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Empowering Patients to Talk about Sex

By Katie Kiley Brown, Manager, Corporate Communications, NCCN

NCCN Foundation Young Investigator Award Spotlight

This feature article is part of an ongoing installment highlighting the research and accomplishments of past recipients of the NCCN Foundation Young Investigator Awards. In 2017, the spotlight series focuses on the 2015 NCCN Foundation Young Investigator Awardees whose research was presented during the NCCN 22nd Annual Conference.

How discussing sexual dysfunction with patients can lead to better overall quality of life

For allogeneic hematopoietic stem cell transplant (HCT) survivors—people with blood cancers treated using stem cells from a donor—sexual dysfunction is a common, but rarely discussed, side effect that affects the quality of life of patients and their partners. As many as one-third of transplant recipients report sexual dysfunction that leads to distress. Such complications include the inability to obtain and erection, vaginal pain with intercourse, negative body image, and decreased sex drive and arousal.

Areej El-Jawahri, MD
Photo Credit: Massachusetts General Hospital Cancer Center

To combat this issue, Areej El-Jawahri, MD, a transplant oncologist at Massachusetts General Hospital Cancer Center, set out to test the feasibility of screening and intervening on sexual dysfunction in this population with a multimodal intervention. The intervention seeks to also educate and empower patients to address their sexual health concerns.

El-Jawahri was a 2015 recipient of the NCCN Foundation® Young Investigator Award, which funds promising researchers early in their careers.

The normalcy of dysfunction

El-Jawahri and her colleagues at Massachusetts General Hospital screened 150 HCT survivors who were at least three months out from transplant. To screen them, the researchers used National Comprehensive Cancer Network® (NCCN®) recommendation from the NCCN Clinical Practice Guidelines in Oncology (NCCN Guidelines®) for Survivorship to identify patients who have sexual dysfunction. Specifically, patients were asked 1) “Do you have problems with sexual function;” and 2) “Are these problems causing you distress?” Of the 150 survivors, to date 49 people have screened positive for sexual dysfunction that caused distress. These patients took part in therapeutic interventions aimed at resolving the particular issue they faced.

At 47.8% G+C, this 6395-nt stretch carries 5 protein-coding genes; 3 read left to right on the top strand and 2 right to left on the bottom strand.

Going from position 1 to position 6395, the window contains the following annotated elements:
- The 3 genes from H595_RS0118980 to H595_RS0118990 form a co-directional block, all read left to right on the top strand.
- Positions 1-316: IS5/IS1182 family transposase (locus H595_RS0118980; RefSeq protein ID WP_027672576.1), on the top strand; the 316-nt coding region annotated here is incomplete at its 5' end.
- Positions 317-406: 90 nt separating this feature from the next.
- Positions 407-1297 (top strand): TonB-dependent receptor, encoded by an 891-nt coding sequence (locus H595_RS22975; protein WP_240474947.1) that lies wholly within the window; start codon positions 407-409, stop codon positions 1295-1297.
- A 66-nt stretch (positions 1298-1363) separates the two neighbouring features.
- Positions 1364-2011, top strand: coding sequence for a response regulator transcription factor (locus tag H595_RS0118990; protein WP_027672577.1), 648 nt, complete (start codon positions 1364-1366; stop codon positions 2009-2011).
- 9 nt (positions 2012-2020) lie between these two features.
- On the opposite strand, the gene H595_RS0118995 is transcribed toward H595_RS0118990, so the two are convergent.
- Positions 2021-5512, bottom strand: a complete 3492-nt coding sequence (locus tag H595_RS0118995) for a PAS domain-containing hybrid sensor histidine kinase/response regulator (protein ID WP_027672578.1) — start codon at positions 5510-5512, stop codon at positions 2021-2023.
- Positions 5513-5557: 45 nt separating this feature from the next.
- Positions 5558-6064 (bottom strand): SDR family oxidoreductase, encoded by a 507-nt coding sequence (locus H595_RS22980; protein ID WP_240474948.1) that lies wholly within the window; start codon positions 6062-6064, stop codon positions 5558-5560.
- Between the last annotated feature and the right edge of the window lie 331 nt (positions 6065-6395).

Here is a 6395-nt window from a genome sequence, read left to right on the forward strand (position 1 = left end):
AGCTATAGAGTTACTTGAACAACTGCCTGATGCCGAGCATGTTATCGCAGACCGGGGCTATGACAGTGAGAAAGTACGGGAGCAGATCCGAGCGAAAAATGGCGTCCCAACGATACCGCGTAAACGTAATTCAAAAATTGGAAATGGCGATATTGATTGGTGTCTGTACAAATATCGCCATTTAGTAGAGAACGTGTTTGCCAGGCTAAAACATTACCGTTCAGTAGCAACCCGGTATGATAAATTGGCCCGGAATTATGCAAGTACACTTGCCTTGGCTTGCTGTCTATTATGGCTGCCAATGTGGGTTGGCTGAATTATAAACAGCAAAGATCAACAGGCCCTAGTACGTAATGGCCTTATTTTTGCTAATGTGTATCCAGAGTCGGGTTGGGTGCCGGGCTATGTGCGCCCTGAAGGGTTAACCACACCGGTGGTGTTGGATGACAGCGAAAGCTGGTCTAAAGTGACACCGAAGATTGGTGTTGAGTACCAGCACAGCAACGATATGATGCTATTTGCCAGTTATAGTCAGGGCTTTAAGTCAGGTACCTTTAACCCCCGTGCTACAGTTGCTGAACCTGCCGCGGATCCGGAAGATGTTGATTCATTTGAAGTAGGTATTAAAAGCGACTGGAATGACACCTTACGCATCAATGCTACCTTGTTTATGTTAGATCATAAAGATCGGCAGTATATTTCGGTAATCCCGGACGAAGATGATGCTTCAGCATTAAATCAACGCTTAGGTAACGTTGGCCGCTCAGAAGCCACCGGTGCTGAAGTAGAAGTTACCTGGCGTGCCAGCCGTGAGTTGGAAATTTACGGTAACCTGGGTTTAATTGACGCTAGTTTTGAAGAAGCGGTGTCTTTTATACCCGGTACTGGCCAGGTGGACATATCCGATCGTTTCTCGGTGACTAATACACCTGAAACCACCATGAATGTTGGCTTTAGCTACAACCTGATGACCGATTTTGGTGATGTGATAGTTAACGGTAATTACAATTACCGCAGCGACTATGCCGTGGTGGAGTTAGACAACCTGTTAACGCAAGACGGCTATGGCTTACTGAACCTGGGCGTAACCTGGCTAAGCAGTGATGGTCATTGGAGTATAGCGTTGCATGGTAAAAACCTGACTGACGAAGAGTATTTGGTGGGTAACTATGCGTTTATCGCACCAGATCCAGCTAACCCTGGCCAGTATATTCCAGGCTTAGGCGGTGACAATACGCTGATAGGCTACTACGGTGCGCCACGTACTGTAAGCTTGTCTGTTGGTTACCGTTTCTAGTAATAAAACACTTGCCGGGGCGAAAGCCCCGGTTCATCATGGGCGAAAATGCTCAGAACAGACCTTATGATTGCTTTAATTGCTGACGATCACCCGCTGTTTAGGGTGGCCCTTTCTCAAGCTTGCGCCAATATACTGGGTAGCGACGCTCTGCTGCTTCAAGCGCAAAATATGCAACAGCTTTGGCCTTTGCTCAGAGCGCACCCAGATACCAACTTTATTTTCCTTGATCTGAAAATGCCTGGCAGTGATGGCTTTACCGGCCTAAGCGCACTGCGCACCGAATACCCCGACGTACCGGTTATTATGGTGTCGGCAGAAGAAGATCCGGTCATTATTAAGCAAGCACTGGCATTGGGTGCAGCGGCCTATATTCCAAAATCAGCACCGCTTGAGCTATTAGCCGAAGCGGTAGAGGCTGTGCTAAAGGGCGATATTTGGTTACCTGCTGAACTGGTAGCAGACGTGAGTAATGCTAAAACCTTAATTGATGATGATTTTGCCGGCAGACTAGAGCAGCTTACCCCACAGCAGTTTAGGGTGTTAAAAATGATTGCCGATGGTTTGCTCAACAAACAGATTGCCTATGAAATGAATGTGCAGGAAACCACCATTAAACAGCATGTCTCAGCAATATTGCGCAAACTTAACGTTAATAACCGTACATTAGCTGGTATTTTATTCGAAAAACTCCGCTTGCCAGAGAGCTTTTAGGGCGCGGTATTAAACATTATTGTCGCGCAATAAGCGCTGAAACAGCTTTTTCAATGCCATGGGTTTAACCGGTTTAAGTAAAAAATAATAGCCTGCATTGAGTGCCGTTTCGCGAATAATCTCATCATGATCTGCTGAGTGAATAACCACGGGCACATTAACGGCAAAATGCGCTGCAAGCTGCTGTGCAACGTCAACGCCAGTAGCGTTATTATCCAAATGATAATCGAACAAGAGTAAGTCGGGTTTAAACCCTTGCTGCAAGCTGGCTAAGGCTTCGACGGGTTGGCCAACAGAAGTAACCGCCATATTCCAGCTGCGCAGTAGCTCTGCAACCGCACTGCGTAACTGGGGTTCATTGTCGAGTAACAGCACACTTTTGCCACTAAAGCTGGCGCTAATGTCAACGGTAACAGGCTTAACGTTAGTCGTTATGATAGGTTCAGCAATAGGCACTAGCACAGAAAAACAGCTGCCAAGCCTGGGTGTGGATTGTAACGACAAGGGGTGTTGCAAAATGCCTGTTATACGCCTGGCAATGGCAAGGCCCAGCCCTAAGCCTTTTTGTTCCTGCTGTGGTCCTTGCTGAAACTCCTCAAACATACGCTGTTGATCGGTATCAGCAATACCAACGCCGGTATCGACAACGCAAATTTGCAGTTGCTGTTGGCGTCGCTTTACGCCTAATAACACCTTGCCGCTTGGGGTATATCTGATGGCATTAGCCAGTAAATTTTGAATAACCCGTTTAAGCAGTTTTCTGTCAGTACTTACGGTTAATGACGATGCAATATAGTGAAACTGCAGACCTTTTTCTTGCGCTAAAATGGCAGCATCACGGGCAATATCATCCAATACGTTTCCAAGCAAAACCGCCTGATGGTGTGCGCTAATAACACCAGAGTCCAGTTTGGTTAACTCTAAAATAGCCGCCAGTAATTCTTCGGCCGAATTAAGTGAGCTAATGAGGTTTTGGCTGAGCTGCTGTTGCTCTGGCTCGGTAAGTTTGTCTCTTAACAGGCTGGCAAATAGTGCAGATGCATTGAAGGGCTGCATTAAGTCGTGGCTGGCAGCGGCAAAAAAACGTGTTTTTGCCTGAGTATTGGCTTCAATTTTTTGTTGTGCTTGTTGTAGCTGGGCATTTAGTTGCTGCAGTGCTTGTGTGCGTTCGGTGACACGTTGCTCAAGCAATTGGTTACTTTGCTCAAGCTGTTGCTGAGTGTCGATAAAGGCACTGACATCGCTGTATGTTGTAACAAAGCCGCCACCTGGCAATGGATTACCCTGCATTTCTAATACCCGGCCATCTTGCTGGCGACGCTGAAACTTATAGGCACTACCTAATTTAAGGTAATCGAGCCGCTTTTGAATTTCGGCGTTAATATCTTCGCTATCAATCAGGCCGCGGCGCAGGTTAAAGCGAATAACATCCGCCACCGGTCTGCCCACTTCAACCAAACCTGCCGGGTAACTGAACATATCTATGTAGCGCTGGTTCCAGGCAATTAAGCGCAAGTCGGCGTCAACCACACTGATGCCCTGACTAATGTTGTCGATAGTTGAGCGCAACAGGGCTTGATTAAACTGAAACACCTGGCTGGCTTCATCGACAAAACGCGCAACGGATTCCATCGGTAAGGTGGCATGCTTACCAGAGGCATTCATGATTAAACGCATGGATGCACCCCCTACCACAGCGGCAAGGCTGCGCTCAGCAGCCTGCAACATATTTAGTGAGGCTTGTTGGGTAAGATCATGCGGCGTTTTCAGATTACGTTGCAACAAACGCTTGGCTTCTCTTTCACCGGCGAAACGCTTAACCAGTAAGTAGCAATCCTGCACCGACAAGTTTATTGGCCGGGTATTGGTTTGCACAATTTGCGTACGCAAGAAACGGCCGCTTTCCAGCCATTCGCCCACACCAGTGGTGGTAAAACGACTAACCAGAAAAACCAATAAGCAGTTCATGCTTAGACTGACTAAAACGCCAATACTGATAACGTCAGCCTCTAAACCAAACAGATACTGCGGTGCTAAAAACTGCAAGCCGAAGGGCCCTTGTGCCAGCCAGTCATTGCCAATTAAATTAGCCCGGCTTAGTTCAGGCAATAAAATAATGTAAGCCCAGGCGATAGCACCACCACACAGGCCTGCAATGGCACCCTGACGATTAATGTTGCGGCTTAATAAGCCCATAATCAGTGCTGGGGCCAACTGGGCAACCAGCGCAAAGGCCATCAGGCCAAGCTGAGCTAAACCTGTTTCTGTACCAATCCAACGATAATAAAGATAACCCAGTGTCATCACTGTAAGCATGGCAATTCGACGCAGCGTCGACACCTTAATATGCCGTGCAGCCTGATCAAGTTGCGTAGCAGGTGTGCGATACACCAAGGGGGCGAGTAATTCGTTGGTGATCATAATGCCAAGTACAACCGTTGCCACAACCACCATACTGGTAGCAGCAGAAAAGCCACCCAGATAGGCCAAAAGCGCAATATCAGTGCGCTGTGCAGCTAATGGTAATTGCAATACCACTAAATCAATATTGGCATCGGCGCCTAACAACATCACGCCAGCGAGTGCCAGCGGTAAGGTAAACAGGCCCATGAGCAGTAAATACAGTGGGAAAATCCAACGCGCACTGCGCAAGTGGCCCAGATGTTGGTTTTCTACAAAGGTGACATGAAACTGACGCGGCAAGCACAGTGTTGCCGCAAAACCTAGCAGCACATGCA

“We noticed that basically everyone who screened positive wanted to participate and completed the intervention and subsequent follow-up visits. We assessed patient sexual dysfunction at enrollment, and at the six-month follow-up and we saw a definite improvement in overall sexual function and interest and with specific issues such as orgasm, lubrication, and achieving an erection. Dr. El-Jawahri also found that, “Patients also experience improvement in their quality of life and a trend toward lower depression symptoms after the intervention,” she said.

Importantly, the intervention was delivered by oncology clinicians integrated within the transplant clinic.  Following participation in the intervention, most patients did not require referral for additional expertise to address sexual dysfunction. This underscores that many of the issues affecting sexual function in these survivors can easily be addressed with adequate training in the transplant clinic.

To engage patients and encourage them to speak about their individual situations, the team initiated a training protocol for transplant doctors and nurses covering how to screen for distress and dysfunction, the proper terminology to use, and how to ask and answer questions.

According to El-Jawahri, most patients are not comfortable bringing up sexual dysfunction with their transplant team. However, when the issue is brought up independently, HCT survivors are reassured that what they experience is normal and the issue can be addressed.

“One of the most important aspects of this study actually goes beyond information—it’s educating, normalizing, and empowering patients to talk about sex. Many patients feel that their condition is abnormal. Addressing and normalizing sexual dysfunction for a patient makes them more comfortable and at ease,” said El-Jawahri.